This appealing book is to be recommended as valuable reading for all healthcare professionals working in diabetes care. The book is divided into 13 separate, but related, areas of diabetes education, starting with an overview of the condition that includes diagnosis, the aims of management and possible complications. The importance of engaging the person with diabetes and regular assessment of educational needs are highlighted from the start. At the end of each chapter, there is a set of reflective questions encouraging the reader to think about what they have learnt from the chapter and challenge their own ways of thinking and working. This is a major strength of the book, as it enables the reader to acknowledge positive practice and identify areas in need of development.

There is a very good chapter (Chapter 2) on the journey of the person with diabetes emphasising how psychological factors (attitudes, beliefs and emotions) and social support can influence how an individual copes with a diagnosis of diabetes and the challenges of ongoing management. Another chapter (Chapter 8) considers turning points and transitions, in which Trisha Dunning points out that, over a lifetime, most people make 10–20 major transitions. These transitions are opportunities for healing, self-growth and development, and a number of strategies for helping people with diabetes manage life transitions are suggested. Such strategies include reflection, supportive relationships and building resilience.

There is a fascinating chapter (Chapter 7) on creative arts and diabetes, an area with which many of us are unfamiliar. In this chapter, the authors discuss alternative ways of sharing life experiences. Two methods are of particular interest: painting workshops and the “theatre of lived experience”. In the painting workshop, participants are encouraged, with the help of a professional painter, to express their experiences through art. At the end of the workshop, the participants tell the story behind the painting, sharing experiences and emotions. In the theatre of lived experience, participants are encouraged to share life experiences through writing and directing short plays. Case studies to illustrate both methods are included. The benefits of using creativity in diabetes care include reinforcement of self-awareness, increased self-esteem and a reduced sense of isolation.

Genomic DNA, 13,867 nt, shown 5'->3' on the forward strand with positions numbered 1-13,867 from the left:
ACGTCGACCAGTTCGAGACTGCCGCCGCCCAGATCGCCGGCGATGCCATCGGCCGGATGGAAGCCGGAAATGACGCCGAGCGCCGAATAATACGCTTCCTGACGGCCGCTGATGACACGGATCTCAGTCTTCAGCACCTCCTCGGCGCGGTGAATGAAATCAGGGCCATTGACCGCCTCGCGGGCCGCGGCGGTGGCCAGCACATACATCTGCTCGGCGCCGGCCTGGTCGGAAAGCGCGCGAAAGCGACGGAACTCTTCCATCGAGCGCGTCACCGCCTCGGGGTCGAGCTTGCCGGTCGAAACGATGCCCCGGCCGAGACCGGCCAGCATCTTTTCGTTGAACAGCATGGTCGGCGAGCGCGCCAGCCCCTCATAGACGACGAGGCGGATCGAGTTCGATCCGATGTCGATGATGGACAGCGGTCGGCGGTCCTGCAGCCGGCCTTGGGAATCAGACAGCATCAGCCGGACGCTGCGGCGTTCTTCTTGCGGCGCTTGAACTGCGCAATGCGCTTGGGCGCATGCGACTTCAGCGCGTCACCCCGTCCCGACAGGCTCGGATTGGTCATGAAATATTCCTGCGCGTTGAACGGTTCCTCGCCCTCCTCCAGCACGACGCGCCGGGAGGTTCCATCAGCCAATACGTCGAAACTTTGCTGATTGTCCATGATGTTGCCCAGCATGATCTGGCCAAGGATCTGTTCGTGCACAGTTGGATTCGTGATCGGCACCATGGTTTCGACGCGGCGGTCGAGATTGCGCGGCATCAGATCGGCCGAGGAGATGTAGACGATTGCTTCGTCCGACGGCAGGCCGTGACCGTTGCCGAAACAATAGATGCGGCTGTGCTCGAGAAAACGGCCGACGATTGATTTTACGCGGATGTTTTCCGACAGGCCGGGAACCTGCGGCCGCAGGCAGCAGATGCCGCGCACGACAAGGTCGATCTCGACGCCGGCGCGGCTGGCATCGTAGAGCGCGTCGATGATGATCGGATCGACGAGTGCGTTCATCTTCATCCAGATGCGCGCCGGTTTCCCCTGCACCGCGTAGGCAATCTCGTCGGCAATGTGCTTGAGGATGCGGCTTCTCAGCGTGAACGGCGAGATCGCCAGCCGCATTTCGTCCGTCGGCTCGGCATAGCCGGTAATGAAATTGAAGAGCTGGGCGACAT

Another chapter (Chapter 3) focuses on the art and science of teaching and learning, and gives practical suggestions on how to help people learn. A focal point in this chapter is the importance of understanding (rather than being able to repeat information given) in enabling people with diabetes to achieve the skills and knowledge needed for self-management. The chapter challenges the reader to review their own teaching strategies and learning environments, and to consider trying a different approach.

Throughout the text, there are several references to novels and poetry, from “Winnie the Pooh” to Shakespeare, and this is engaging for the reader. My personal favourite is the account of a conversation between “Winnie the Pooh” and “Owl” (Chapter 6, page 94). Winnie is observing how scholars always use “big words” and that the knowledge of scholars does not always match up with his own experience of things. Owl, in his wisdom, comments that knowledge arising from experience is more valuable that knowledge that does not. Winnie replies that “scholars need to go outside and sniff around, walk through the grass, talk to the animals.” I’m sure that will strike a chord with people with diabetes and healthcare professionals alike.

This book is useful for both beginners and experienced diabetes healthcare professionals. In addition, the messages it portrays are relevant to healthcare professionals working with people with other long-term conditions

Edited by Trisha Dunning
Publisher: Wiley-Blackwell
ISBN: 978-0-470-65605-1

Related content
Genetic insights into type 2 diabetes and some cancers
;
Free for all UK & Ireland healthcare professionals

Sign up to all DiabetesontheNet journals

 

By clicking ‘Subscribe’, you are agreeing that DiabetesontheNet.com are able to email you periodic newsletters. You may unsubscribe from these at any time. Your info is safe with us and we will never sell or trade your details. For information please review our Privacy Policy.

Are you a healthcare professional? This website is for healthcare professionals only. To continue, please confirm that you are a healthcare professional below.

We use cookies responsibly to ensure that we give you the best experience on our website. If you continue without changing your browser settings, we’ll assume that you are happy to receive all cookies on this website. Read about how we use cookies.